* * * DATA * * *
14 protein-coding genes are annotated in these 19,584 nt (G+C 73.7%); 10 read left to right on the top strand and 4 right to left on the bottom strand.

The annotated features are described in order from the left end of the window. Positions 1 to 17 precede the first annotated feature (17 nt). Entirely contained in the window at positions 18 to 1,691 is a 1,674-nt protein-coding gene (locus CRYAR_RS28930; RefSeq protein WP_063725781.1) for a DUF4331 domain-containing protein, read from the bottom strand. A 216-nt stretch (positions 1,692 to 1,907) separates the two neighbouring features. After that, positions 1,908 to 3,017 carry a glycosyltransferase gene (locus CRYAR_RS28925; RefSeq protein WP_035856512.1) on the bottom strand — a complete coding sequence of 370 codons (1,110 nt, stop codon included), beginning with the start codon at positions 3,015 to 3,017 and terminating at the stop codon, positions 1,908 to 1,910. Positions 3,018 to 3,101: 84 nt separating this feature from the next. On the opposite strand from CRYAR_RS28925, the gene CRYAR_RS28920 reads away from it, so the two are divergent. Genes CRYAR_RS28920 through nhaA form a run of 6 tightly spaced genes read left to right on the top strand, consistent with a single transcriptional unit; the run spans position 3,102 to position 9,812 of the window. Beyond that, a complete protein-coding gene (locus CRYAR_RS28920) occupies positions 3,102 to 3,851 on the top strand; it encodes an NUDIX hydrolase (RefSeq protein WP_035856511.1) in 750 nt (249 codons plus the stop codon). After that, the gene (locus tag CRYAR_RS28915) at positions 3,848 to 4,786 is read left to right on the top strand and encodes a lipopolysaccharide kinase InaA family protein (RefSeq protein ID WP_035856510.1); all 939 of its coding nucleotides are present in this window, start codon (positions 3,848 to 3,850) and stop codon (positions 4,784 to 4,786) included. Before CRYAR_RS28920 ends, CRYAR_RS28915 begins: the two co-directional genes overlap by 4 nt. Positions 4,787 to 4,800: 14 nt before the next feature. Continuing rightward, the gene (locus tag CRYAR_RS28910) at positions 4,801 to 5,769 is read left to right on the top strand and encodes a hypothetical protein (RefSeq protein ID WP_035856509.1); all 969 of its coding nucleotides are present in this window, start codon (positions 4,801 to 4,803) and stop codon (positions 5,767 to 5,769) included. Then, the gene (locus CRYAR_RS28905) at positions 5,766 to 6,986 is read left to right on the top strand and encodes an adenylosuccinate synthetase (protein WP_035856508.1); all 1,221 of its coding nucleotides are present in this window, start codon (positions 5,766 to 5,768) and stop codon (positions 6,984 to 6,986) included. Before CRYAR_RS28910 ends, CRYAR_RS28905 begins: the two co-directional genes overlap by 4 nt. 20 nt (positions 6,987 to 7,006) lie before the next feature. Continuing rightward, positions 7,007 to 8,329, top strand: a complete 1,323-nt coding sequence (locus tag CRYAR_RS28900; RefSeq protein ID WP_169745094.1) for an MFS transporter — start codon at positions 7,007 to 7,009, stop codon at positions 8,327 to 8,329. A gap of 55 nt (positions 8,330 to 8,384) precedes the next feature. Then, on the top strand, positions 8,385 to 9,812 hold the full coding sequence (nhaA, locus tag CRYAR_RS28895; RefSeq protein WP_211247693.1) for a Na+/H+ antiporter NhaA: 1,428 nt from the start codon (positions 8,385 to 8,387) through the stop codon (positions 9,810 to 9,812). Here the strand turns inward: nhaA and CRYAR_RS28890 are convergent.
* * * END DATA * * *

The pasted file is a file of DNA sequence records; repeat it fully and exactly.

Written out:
14 protein-coding genes are annotated in these 19,584 nt (G+C 73.7%); 10 read left to right on the top strand and 4 right to left on the bottom strand.

The annotated features are described in order from the left end of the window. Positions 1 to 17 precede the first annotated feature (17 nt). Entirely contained in the window at positions 18 to 1,691 is a 1,674-nt protein-coding gene (locus CRYAR_RS28930; RefSeq protein WP_063725781.1) for a DUF4331 domain-containing protein, read from the bottom strand. A 216-nt stretch (positions 1,692 to 1,907) separates the two neighbouring features. After that, positions 1,908 to 3,017 carry a glycosyltransferase gene (locus CRYAR_RS28925; RefSeq protein WP_035856512.1) on the bottom strand — a complete coding sequence of 370 codons (1,110 nt, stop codon included), beginning with the start codon at positions 3,015 to 3,017 and terminating at the stop codon, positions 1,908 to 1,910. Positions 3,018 to 3,101: 84 nt separating this feature from the next. On the opposite strand from CRYAR_RS28925, the gene CRYAR_RS28920 reads away from it, so the two are divergent. Genes CRYAR_RS28920 through nhaA form a run of 6 tightly spaced genes read left to right on the top strand, consistent with a single transcriptional unit; the run spans position 3,102 to position 9,812 of the window. Beyond that, a complete protein-coding gene (locus CRYAR_RS28920) occupies positions 3,102 to 3,851 on the top strand; it encodes an NUDIX hydrolase (RefSeq protein WP_035856511.1) in 750 nt (249 codons plus the stop codon). After that, the gene (locus tag CRYAR_RS28915) at positions 3,848 to 4,786 is read left to right on the top strand and encodes a lipopolysaccharide kinase InaA family protein (RefSeq protein ID WP_035856510.1); all 939 of its coding nucleotides are present in this window, start codon (positions 3,848 to 3,850) and stop codon (positions 4,784 to 4,786) included. Before CRYAR_RS28920 ends, CRYAR_RS28915 begins: the two co-directional genes overlap by 4 nt. Positions 4,787 to 4,800: 14 nt before the next feature. Continuing rightward, the gene (locus tag CRYAR_RS28910) at positions 4,801 to 5,769 is read left to right on the top strand and encodes a hypothetical protein (RefSeq protein ID WP_035856509.1); all 969 of its coding nucleotides are present in this window, start codon (positions 4,801 to 4,803) and stop codon (positions 5,767 to 5,769) included. Then, the gene (locus CRYAR_RS28905) at positions 5,766 to 6,986 is read left to right on the top strand and encodes an adenylosuccinate synthetase (protein WP_035856508.1); all 1,221 of its coding nucleotides are present in this window, start codon (positions 5,766 to 5,768) and stop codon (positions 6,984 to 6,986) included. Before CRYAR_RS28910 ends, CRYAR_RS28905 begins: the two co-directional genes overlap by 4 nt. 20 nt (positions 6,987 to 7,006) lie before the next feature. Continuing rightward, positions 7,007 to 8,329, top strand: a complete 1,323-nt coding sequence (locus tag CRYAR_RS28900; RefSeq protein ID WP_169745094.1) for an MFS transporter — start codon at positions 7,007 to 7,009, stop codon at positions 8,327 to 8,329. A gap of 55 nt (positions 8,330 to 8,384) precedes the next feature. Then, on the top strand, positions 8,385 to 9,812 hold the full coding sequence (nhaA, locus tag CRYAR_RS28895; RefSeq protein WP_211247693.1) for a Na+/H+ antiporter NhaA: 1,428 nt from the start codon (positions 8,385 to 8,387) through the stop codon (positions 9,810 to 9,812). Here the strand turns inward: nhaA and CRYAR_RS28890 are convergent.